Many of you have graciously tapped me on the shoulder at an event, sharing compliments (thank you!), gratitude (double thank you!), and a variety of ideas for future events. In fact, some of you have visited from way far away — like New York City or the west coast — to experience the holiday market and talk to me about food. I love you all and I promise, I’m listening. But pop-ups overall are kinda limiting. I can only expand so much, especially given the shortage of large space rentals with modern amenities in Boston. I may be able to offer classes in a certain space but that space may not have a working kitchen for coffee and food. Or maybe a space is way too small, and there’s not enough room for you to sit for a spell and take it all in. There’s never been a single space with the underlying infrastructure and aesthetic capacity to accommodate all we want to do, and when I say we, I mean YOU and ME — so, as some of you now know, I’m building it from scratch.
THE NEW EAT BOUTIQUE IS COMING:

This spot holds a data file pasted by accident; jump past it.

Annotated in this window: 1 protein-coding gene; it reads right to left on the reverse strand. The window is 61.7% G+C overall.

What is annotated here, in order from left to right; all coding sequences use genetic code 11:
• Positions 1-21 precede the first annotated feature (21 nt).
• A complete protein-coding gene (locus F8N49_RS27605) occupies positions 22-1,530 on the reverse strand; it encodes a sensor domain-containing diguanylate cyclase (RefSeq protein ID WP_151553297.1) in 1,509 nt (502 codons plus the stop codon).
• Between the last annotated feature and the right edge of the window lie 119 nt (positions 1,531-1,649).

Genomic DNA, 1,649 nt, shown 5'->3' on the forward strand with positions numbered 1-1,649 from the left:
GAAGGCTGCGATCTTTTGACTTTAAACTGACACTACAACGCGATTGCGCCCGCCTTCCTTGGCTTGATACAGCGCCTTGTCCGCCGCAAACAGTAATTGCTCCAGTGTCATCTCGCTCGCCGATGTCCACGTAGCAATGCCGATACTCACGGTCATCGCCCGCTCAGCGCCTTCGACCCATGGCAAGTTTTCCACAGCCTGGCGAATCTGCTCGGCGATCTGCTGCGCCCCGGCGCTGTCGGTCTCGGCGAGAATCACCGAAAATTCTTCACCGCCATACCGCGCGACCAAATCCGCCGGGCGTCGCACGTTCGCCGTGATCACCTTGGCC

While those are just a few reasons — and there are so many more — I am taking this time to focus 100% of my efforts on opening a permanent Eat Boutique space that you can visit every day for all your food essentials. This isn’t a small project. A holiday market takes up to six months to come to life. You can imagine that a permanent venue full of everything we want is going to take, well, a little longer. I’m spending all my time during this holiday season (and before! and after!) locating the permanent space, building it all out with a variety of folks, and getting it open. I can’t talk location nor timeline right now, but please be assured that I plan to involve you every step of the way. As soon as those details are solved, I’ll be back in touch with you here. (You’ll also notice that our online shop has a very limited offering right now. That’s purposeful and we’ll be back with new offerings that align with the new boutique soon.)